Those with type O blood can give blood to anyone, without causing an immune reaction. Those with type A can give blood to those with type A and type AB. Those with type B can give blood to those with type B and type AB. And those with type AB can only give to type AB. Let arrows mean, can be given to people with this blood type without causing an allergic reaction in the following diagram:
Notice a number of things. First, every blood type can share blood with people of that blood type. But it is not always the case that if I can share blood with you, you can share blood with me: it could be that I am type O and you are type B. Also, if I can share blood with you, and you can share blood with Tom, then I can share blood with Tom.
The first feature of relations is called “reflexive”. For any relation Φ(xy), the relation is reflexive if and only if:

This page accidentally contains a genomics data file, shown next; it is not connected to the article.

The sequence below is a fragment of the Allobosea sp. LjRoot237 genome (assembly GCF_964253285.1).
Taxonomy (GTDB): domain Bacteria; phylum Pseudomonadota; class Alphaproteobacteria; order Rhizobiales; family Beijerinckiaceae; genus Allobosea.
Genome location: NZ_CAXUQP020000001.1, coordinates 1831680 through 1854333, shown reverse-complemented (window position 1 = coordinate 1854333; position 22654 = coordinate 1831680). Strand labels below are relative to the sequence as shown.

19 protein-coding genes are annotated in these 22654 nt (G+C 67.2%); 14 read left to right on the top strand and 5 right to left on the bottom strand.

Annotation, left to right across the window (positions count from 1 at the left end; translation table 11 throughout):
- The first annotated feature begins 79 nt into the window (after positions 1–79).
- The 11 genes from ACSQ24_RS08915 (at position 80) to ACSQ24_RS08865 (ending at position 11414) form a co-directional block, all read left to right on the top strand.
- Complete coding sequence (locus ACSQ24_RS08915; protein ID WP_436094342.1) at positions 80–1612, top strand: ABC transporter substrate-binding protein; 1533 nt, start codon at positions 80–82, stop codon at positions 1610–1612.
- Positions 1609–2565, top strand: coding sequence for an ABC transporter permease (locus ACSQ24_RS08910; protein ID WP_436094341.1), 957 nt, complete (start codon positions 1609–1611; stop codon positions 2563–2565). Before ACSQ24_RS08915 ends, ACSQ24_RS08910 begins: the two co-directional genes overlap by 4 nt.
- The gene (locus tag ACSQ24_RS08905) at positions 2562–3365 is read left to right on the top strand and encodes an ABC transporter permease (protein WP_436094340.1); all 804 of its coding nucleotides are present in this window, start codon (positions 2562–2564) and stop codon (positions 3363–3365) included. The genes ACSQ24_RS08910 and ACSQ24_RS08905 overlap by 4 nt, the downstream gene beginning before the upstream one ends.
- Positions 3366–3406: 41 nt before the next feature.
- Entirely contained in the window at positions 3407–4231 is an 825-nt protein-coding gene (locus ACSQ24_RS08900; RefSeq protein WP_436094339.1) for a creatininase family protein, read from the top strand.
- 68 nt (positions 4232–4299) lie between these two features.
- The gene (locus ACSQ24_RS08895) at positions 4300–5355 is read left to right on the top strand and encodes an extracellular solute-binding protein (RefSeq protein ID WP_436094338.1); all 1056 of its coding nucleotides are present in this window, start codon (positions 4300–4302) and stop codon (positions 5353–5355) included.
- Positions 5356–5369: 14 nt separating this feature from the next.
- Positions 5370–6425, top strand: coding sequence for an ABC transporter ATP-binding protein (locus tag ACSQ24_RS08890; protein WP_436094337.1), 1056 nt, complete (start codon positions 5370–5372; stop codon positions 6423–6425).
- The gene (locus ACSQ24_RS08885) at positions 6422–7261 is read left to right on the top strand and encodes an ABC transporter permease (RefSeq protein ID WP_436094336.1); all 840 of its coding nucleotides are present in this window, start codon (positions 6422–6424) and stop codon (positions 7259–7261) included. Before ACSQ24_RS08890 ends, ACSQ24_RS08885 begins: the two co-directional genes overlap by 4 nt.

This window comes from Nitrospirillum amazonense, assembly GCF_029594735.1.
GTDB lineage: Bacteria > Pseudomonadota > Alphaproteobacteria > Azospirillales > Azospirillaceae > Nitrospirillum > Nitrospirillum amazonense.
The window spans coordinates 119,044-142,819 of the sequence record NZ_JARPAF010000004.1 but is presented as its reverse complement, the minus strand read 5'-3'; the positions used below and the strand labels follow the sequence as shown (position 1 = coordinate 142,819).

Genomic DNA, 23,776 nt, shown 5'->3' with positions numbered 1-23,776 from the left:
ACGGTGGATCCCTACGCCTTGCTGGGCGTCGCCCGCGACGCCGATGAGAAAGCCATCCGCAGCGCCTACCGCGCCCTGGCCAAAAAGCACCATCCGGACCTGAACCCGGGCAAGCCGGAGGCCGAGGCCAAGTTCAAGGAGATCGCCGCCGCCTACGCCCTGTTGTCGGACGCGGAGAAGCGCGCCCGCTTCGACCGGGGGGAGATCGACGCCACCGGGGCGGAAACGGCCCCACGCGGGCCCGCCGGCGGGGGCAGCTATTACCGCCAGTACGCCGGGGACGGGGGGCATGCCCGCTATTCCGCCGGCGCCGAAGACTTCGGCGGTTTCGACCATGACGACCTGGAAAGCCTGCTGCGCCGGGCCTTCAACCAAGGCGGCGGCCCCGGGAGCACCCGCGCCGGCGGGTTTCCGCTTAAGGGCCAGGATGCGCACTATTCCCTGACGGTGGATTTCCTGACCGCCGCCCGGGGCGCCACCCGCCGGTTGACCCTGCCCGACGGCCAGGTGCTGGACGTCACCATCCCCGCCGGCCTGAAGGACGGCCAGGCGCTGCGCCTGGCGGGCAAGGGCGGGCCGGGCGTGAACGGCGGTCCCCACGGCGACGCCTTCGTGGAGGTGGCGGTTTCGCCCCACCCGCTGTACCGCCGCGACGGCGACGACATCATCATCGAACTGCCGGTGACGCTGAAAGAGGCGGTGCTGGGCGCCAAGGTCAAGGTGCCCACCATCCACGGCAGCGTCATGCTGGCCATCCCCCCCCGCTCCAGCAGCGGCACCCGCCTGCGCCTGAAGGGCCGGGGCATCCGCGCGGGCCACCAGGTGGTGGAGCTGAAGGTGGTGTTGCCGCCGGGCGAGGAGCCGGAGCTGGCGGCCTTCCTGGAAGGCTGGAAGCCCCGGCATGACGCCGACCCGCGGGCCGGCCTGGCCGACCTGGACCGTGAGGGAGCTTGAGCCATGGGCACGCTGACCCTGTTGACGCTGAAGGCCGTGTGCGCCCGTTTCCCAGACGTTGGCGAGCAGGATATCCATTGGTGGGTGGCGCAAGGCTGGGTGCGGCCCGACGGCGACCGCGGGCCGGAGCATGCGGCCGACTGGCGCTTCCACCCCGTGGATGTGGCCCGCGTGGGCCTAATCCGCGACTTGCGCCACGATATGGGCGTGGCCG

Examples of reflexive relations in English include “…is as old as…”. Each person is as old as herself. A relation that is not reflexive is, “…is older than …”. No person is older than herself.
For any relation Φ, the relation is symmetric if and only if:
∀x∀y(Φ(x y) → Φ(y x))
Examples of symmetric relations in English include “…is married to…”. In our legal system at least, if Pat is married to Chris, then Chris is married to Pat.
Finally, call a relation “transitive” if and only if
∀x∀y∀z((Φ(x y)^Φ(y z)) → Φ(x z))
Examples of transitive relations in English include “…is older than…”. If Tom is older than Steve, and Steve is older than Pat, then Tom is older than Pat.
Return now to our example of blood types. We introduce the following translation key:
Gxy: x can give blood to y without causing an immune reaction
It is the case that
And so we know that the relation G is reflexive. A person with type O blood can give blood to himself, a person with type AB blood can give blood to herself, and so on. (People do this when they store blood before a surgery.) Is the relation symmetric? Consider whether the following is true: